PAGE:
Sometimes, it occurs when a person suffers a nearly fatal accident or life-threatening situation. In others, they are born with a developmental disorder, such as autism. But a slim margin of each group develop remarkable capabilities, such as being able to picture advanced mathematical figures in one’s head, have perfect recall, or to draw whole cityscapes from memory alone. This is known as savant syndrome. Of course, it’s exceedingly rare. But how does it work? And do we all hide spectacular capabilities deep within our brain? In 2002, 31-year-old Jason Padgett, a community college dropout and self-described “goof,” was mugged outside of a karaoke bar. Two men knocked him down and kicked him in the back of the head repeatedly, leaving him unconscious. Padgett was checked out and sent home from the hospital that same night. (READ MORE)
“What if the afterlife was proved?” The log line for director Charlie McDowell’s new movie, The Discovery, is that simple and that complex. It’s a question McDowell’s writing partner, Justin Lader, pitched to him immediately after production wrapped on their first film, 2014’s mind-bending relationship two-hander, The One I Love. Lader and McDowell have a thing for high-concept, nose-to-the-ground science fiction, and a keen grasp of twisty, satisfying endings. But it’s the beginning, the opening scene of The Discovery, that really grabs. In the movie, Dr. Thomas Harbor, played by Robert Redford, has made the titular scientific discovery, and it has unleashed a wave of societal tumult. (READ MORE)
Do transhumanists believe in the soul, or in materialistic reductionism? Or could it be both at the same time?
The Cartesian idea of the spirit or soul as a disembodied presence merely using or occupying a body, rather than the two being integrally connected, is a cardinal principle in transhumanism, the ultimate goal of which is to transcend the limitations of corporeal existence through technology.
So I wrote in my recent review of the transhumanist fantasy Ghost in the Shell, starring Scarlett Johansson. In the combox a longtime reader who goes by Pachyderminator challenged this:
Modern transhumanists tend to hold a scientific materialist worldview, which is often concerned specifically to refute Cartesian dualism and replace it with physical reductionism, which holds that any system can in principle be modeled without loss solely with reference to its lowest-level parts.
This is quite true of many (not all) transhumanists — a point I would have noted myself in a piece on transhumanism. Since I didn’t, I thank Pachyderminator for highlighting this point.
This is precisely what makes it so odd that, juxtaposed with this penchant for reductionistic materialism, transhumanist imagination also embraces, at least in its more quasi-religious or existential forms, a Cartesian notion of the self as not bound or defined by the material reality supporting the self — a “ghost” in a “shell,” as the Japanese franchise, unambiguously an expression of transhumanist imagination, proposes… (READ MORE)
Christians believe that people—unlike robots—are made in the image of God. But shows like Westworld makes us wonder: In whose image are robots made? The answer seems to be “ourselves.” As research into artificial intelligence continues, we will continue on the path of making artificial intelligence (AI) in our image. But can Christian thought provide an alternative approach to how robots are made? The original Westworld, which starred Yul Brynner as the Gunslinger, was a product of the 1970s—a time when an intelligent robot was still a far-off possibility. At the time, filmmakers and audiences treated these robots instrumentally; there was little sympathy for the robot dead. Times, however, have changed. Christopher Orr, writing in The Atlantic, notes that there is a major philosophical shift in the newest version of Westworld: A shift from concern for the creators, made of flesh and blood, to concern for the created, made of steel and silicon. (READ MORE)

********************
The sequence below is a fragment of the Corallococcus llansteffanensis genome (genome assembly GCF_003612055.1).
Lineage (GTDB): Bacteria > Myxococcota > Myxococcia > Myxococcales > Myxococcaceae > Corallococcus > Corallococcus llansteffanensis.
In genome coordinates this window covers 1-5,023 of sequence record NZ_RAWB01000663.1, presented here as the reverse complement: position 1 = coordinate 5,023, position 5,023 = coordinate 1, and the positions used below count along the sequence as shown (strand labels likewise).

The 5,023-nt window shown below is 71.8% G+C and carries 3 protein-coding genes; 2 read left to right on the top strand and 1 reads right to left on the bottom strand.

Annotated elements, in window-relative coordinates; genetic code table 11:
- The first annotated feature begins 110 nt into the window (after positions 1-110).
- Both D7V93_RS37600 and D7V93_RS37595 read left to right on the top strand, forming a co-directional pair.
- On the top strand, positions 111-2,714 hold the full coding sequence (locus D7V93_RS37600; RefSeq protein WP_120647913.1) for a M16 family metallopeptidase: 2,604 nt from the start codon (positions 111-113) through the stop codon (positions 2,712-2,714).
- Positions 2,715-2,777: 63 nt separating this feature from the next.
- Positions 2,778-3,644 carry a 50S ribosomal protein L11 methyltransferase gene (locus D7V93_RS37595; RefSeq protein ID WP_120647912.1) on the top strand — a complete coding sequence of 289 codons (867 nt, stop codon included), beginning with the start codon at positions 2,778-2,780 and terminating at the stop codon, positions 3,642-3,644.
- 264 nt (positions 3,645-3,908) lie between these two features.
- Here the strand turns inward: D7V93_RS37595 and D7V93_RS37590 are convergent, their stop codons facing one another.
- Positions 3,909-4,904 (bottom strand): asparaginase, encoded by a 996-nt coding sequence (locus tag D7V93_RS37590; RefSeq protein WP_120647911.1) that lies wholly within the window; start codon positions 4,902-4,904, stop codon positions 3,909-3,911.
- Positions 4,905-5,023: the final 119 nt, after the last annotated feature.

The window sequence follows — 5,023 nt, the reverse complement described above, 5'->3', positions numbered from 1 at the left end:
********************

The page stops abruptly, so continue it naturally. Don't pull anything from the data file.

Years have passed since the accident, but Landon still clearly remembers his amazing experiences in heaven. He says, “I remember being able to see my dad and his friend, Olan Palmer, who had passed away less than a month before he did, also in a car accident, and Olan’s son, Neil Palmer, who had died on a four-wheeler years before. And it was funny because I remember us all like standing in a square. Never one of us said a word to each other, but we were just all standing there.” Julie says, “He looked over to me and he says, ‘Oh, Mom, by the way, I forgot to tell you. I saw your other two kids.’ And I just looked at him because I wasn’t sure what he was talking about. But I had two miscarriages before Landon was born. And he saw them in heaven. We had never shared that with Landon. He did not know that we had lost two children before him.” (READ MORE)
In the blogosphere, a curious notion is spreading and gaining momentum: namely, the idea that information is the new soul—a kind of Soul 2.0. Something over and above the nitty gritty of the brute matter. Something better. Information is taken to be something different from matter and yet real. This view is becoming the metaphysical undertone of many state-of-the-art technological breakthroughs and commonly-accepted opinions. The view has been propelled by flamboyant declarations of savants and entrepreneurs–the ubiquitous Elon Musk, the futurist Ray Kurzweil, bold entrepreneurs like Martine Rothblatt–let alone the impact of movies–from the classic Wachowski’s Matrix trilogy to the upcoming Rupert Sanders’ adaptation of Ghost in the Shell (2017)–and countless sci-fi novels. (READ MORE)